The stone is named after Prince Alexander of Russia (which is why the "A" in Alexandrite is capitalized), who become Czar Alexander II in 1855). They say the stone was discovered in 1839 on the day of the prince's birthday in an emerald mine in the Ural Mountains of Russia. However, because it is a relatively recent discovery, there has been little time for myth and superstition to build around this unusual stone. In Russia, the stone was also popular because it reflected the Russian national colors, green and red, and was believed to bring good luck.
The Alexandrite possesses an enchanting chameleon-like personality. In daylight, it appears as a beautiful green, sometimes with a bluish cast or with a brownish tint. However, under artificial lighting, the stone turns reddish-violet or violet. To this day, Alexandrite is an uncommon stone, and therefore very expensive.
The main source of Alexandrite today are mines in Sri Lanka as well as Brazil, Malagasy, Zimbabwe, Tanzania and Burma.
The Ancient Greeks believed that whomever wore this gemstone would be protected from the intoxicating effects of wine and the name is derived from the Greek word "amethustos" meaning, "not drunk". Amethyst, the birthstone for February, is a variety of quartz and occurs in transparent light to dark purple. It has long been treasured by kings, queens and religious figures, dating back to the Minoan period (c. 2500 B.C.), because of its rich, royal color. Amethyst was a favorite of the Art Nouveau craftsmen of the 1920's and is still a favorite of some of the most creative jewelry designers of today. The most notable reason for their popularity in jewelry design has been the wide availability and reasonable price.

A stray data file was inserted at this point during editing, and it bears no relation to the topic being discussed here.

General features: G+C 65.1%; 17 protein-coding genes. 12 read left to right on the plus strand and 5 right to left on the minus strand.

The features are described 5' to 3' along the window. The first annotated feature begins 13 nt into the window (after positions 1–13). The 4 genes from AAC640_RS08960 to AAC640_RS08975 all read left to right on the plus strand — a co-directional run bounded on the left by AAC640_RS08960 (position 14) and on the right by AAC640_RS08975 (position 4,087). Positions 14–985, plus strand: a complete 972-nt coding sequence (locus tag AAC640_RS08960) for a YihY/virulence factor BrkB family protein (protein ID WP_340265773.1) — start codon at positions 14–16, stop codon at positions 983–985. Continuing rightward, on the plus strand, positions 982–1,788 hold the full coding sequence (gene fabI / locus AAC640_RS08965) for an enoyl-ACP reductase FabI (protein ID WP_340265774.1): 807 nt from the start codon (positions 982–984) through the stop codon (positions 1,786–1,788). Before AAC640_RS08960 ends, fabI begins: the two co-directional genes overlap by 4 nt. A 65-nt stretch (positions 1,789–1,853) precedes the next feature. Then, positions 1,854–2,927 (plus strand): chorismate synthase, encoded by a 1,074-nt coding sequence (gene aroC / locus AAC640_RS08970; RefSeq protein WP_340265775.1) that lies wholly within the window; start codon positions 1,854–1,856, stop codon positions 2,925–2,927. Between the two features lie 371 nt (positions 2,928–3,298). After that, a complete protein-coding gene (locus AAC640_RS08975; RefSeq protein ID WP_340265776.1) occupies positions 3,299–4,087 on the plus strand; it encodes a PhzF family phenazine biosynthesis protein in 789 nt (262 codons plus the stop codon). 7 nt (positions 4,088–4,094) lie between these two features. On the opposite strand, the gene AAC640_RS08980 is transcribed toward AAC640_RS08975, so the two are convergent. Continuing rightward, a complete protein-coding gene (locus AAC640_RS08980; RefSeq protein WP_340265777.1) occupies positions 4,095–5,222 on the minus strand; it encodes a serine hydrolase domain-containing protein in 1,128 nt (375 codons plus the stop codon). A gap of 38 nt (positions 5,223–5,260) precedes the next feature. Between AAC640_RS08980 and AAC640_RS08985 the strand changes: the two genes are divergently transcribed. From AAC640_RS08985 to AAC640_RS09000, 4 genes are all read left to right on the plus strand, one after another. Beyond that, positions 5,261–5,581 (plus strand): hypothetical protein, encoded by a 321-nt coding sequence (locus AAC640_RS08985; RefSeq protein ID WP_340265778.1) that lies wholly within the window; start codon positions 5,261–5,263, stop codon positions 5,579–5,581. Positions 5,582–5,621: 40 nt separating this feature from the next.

The two main sources of amethyst are Brazil and Zambia, although other deposits have been found in Russia, Sri-Lanka, Mexico, and Arizona.
Latin for seawater, this beautiful gemstone inspires visions of the transparent azure blue waters of the Caribbean. Aquamarine is identifiable by its flawless crystallization and greenish-blue color, just like the Caribbean water that is so clear that you can see through the surface to the sand below. As the birthstone for March, aquamarine differs greatly from its most famous relative, emerald. Both are from the gemstone group known as beryl. However, while emeralds are almost always imperfect (having visible inclusions) aquamarines are almost always flawless (no visible inclusions under 10x power magnification).
Brazil is the most prolific supplier of aquamarine today, with the natural color from this area leaning towards bluish-green. Other sources of aquamarine include Tanzania, Kenya, Nigeria, Afghanistan, Russia, and the island of Sri Lanka.
Citrine is the lovely yellowish gem belonging to the quartz species of gemstones. Its name is derived from its lemon-yellow color and the French word "citron", meaning lemon. Most commercial citrines are heat-treated amethysts or smoky quartzes. Citrine is available in colors ranging from pastel yellows to wonderful orange hues, with the finest quality citrine being medium to dark in tone, vivid in intensity, and yellowish-orange in color. The warm hues are reminiscent of the sun, health and vitality, and represent an incredible value for those who appreciate its colors. Fun Fact: because of its beauty and lower price, citrine is commonly used a replacement for topaz as the birthstone for November.